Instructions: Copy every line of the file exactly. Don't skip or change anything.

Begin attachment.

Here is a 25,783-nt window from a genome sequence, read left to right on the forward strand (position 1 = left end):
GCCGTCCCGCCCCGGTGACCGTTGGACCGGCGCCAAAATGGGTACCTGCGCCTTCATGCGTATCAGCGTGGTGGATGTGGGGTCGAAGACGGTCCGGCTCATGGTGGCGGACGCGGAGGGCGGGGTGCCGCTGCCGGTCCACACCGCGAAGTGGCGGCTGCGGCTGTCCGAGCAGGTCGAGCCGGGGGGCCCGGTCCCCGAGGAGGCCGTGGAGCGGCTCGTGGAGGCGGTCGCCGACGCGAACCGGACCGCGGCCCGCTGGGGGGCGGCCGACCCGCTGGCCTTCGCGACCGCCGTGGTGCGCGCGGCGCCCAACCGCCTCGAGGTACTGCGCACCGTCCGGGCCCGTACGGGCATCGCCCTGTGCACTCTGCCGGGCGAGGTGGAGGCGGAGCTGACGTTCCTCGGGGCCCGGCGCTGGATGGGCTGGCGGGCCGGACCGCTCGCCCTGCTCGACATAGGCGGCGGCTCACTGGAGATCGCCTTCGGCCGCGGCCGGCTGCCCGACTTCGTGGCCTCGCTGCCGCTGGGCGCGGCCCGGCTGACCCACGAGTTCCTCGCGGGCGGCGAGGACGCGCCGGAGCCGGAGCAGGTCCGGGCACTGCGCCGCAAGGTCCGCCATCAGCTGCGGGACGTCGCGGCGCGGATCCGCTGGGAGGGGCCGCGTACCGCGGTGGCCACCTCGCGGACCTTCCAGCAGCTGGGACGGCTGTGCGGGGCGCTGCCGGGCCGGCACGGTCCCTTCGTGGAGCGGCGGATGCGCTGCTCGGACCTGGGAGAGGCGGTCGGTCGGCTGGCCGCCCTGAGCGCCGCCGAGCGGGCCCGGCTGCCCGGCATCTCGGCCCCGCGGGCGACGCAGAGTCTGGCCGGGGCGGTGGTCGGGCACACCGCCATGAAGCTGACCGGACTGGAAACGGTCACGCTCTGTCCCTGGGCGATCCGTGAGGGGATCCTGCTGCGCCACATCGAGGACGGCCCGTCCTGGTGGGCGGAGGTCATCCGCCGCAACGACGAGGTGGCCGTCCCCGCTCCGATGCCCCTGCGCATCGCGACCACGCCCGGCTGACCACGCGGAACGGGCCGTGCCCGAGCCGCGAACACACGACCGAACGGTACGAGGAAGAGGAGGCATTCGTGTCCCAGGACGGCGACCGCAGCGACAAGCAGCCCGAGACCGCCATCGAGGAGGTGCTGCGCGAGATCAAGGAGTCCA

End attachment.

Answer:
Here is a 25,783-nt window from a genome sequence, read left to right on the forward strand (position 1 = left end):
GCCGTCCCGCCCCGGTGACCGTTGGACCGGCGCCAAAATGGGTACCTGCGCCTTCATGCGTATCAGCGTGGTGGATGTGGGGTCGAAGACGGTCCGGCTCATGGTGGCGGACGCGGAGGGCGGGGTGCCGCTGCCGGTCCACACCGCGAAGTGGCGGCTGCGGCTGTCCGAGCAGGTCGAGCCGGGGGGCCCGGTCCCCGAGGAGGCCGTGGAGCGGCTCGTGGAGGCGGTCGCCGACGCGAACCGGACCGCGGCCCGCTGGGGGGCGGCCGACCCGCTGGCCTTCGCGACCGCCGTGGTGCGCGCGGCGCCCAACCGCCTCGAGGTACTGCGCACCGTCCGGGCCCGTACGGGCATCGCCCTGTGCACTCTGCCGGGCGAGGTGGAGGCGGAGCTGACGTTCCTCGGGGCCCGGCGCTGGATGGGCTGGCGGGCCGGACCGCTCGCCCTGCTCGACATAGGCGGCGGCTCACTGGAGATCGCCTTCGGCCGCGGCCGGCTGCCCGACTTCGTGGCCTCGCTGCCGCTGGGCGCGGCCCGGCTGACCCACGAGTTCCTCGCGGGCGGCGAGGACGCGCCGGAGCCGGAGCAGGTCCGGGCACTGCGCCGCAAGGTCCGCCATCAGCTGCGGGACGTCGCGGCGCGGATCCGCTGGGAGGGGCCGCGTACCGCGGTGGCCACCTCGCGGACCTTCCAGCAGCTGGGACGGCTGTGCGGGGCGCTGCCGGGCCGGCACGGTCCCTTCGTGGAGCGGCGGATGCGCTGCTCGGACCTGGGAGAGGCGGTCGGTCGGCTGGCCGCCCTGAGCGCCGCCGAGCGGGCCCGGCTGCCCGGCATCTCGGCCCCGCGGGCGACGCAGAGTCTGGCCGGGGCGGTGGTCGGGCACACCGCCATGAAGCTGACCGGACTGGAAACGGTCACGCTCTGTCCCTGGGCGATCCGTGAGGGGATCCTGCTGCGCCACATCGAGGACGGCCCGTCCTGGTGGGCGGAGGTCATCCGCCGCAACGACGAGGTGGCCGTCCCCGCTCCGATGCCCCTGCGCATCGCGACCACGCCCGGCTGACCACGCGGAACGGGCCGTGCCCGAGCCGCGAACACACGACCGAACGGTACGAGGAAGAGGAGGCATTCGTGTCCCAGGACGGCGACCGCAGCGACAAGCAGCCCGAGACCGCCATCGAGGAGGTGCTGCGCGAGATCAAGGAGTCCA